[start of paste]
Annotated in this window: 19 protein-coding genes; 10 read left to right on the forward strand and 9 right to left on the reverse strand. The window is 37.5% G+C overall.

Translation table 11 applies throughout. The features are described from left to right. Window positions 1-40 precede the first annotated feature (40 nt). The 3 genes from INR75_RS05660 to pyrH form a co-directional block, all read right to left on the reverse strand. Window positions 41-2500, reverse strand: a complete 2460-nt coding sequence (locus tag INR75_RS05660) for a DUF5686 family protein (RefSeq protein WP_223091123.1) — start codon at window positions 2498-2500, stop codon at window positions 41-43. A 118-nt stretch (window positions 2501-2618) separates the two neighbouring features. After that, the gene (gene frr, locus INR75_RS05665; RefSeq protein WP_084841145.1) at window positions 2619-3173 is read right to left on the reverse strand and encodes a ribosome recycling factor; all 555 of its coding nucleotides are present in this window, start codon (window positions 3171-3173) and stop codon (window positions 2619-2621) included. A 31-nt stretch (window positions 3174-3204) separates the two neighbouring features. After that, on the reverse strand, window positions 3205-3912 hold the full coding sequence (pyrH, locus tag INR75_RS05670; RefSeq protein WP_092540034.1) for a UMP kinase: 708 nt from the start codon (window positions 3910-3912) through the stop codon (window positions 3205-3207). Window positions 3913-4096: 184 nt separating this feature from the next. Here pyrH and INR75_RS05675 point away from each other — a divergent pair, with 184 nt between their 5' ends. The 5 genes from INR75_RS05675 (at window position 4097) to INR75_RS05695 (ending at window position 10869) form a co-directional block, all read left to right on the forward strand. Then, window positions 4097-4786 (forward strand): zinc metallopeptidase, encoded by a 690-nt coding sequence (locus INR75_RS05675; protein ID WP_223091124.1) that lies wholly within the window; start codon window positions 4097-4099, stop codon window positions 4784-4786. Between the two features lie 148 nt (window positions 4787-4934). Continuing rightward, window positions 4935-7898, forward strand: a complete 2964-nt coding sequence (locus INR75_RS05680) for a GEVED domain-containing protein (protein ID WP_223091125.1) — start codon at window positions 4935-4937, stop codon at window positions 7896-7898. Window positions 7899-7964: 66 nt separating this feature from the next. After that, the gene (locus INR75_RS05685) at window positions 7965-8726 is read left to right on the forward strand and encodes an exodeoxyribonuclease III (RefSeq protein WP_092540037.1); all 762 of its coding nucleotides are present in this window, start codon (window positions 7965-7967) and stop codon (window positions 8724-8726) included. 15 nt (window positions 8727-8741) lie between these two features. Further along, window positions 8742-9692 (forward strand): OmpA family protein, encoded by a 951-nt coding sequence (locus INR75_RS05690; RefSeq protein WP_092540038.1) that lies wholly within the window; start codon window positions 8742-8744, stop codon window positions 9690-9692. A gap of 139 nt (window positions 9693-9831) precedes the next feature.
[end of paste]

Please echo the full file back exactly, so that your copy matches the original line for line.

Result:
Annotated in this window: 19 protein-coding genes; 10 read left to right on the forward strand and 9 right to left on the reverse strand. The window is 37.5% G+C overall.

Translation table 11 applies throughout. The features are described from left to right. Window positions 1-40 precede the first annotated feature (40 nt). The 3 genes from INR75_RS05660 to pyrH form a co-directional block, all read right to left on the reverse strand. Window positions 41-2500, reverse strand: a complete 2460-nt coding sequence (locus tag INR75_RS05660) for a DUF5686 family protein (RefSeq protein WP_223091123.1) — start codon at window positions 2498-2500, stop codon at window positions 41-43. A 118-nt stretch (window positions 2501-2618) separates the two neighbouring features. After that, the gene (gene frr, locus INR75_RS05665; RefSeq protein WP_084841145.1) at window positions 2619-3173 is read right to left on the reverse strand and encodes a ribosome recycling factor; all 555 of its coding nucleotides are present in this window, start codon (window positions 3171-3173) and stop codon (window positions 2619-2621) included. A 31-nt stretch (window positions 3174-3204) separates the two neighbouring features. After that, on the reverse strand, window positions 3205-3912 hold the full coding sequence (pyrH, locus tag INR75_RS05670; RefSeq protein WP_092540034.1) for a UMP kinase: 708 nt from the start codon (window positions 3910-3912) through the stop codon (window positions 3205-3207). Window positions 3913-4096: 184 nt separating this feature from the next. Here pyrH and INR75_RS05675 point away from each other — a divergent pair, with 184 nt between their 5' ends. The 5 genes from INR75_RS05675 (at window position 4097) to INR75_RS05695 (ending at window position 10869) form a co-directional block, all read left to right on the forward strand. Then, window positions 4097-4786 (forward strand): zinc metallopeptidase, encoded by a 690-nt coding sequence (locus INR75_RS05675; protein ID WP_223091124.1) that lies wholly within the window; start codon window positions 4097-4099, stop codon window positions 4784-4786. Between the two features lie 148 nt (window positions 4787-4934). Continuing rightward, window positions 4935-7898, forward strand: a complete 2964-nt coding sequence (locus INR75_RS05680) for a GEVED domain-containing protein (protein ID WP_223091125.1) — start codon at window positions 4935-4937, stop codon at window positions 7896-7898. Window positions 7899-7964: 66 nt separating this feature from the next. After that, the gene (locus INR75_RS05685) at window positions 7965-8726 is read left to right on the forward strand and encodes an exodeoxyribonuclease III (RefSeq protein WP_092540037.1); all 762 of its coding nucleotides are present in this window, start codon (window positions 7965-7967) and stop codon (window positions 8724-8726) included. 15 nt (window positions 8727-8741) lie between these two features. Further along, window positions 8742-9692 (forward strand): OmpA family protein, encoded by a 951-nt coding sequence (locus INR75_RS05690; RefSeq protein WP_092540038.1) that lies wholly within the window; start codon window positions 8742-8744, stop codon window positions 9690-9692. A gap of 139 nt (window positions 9693-9831) precedes the next feature.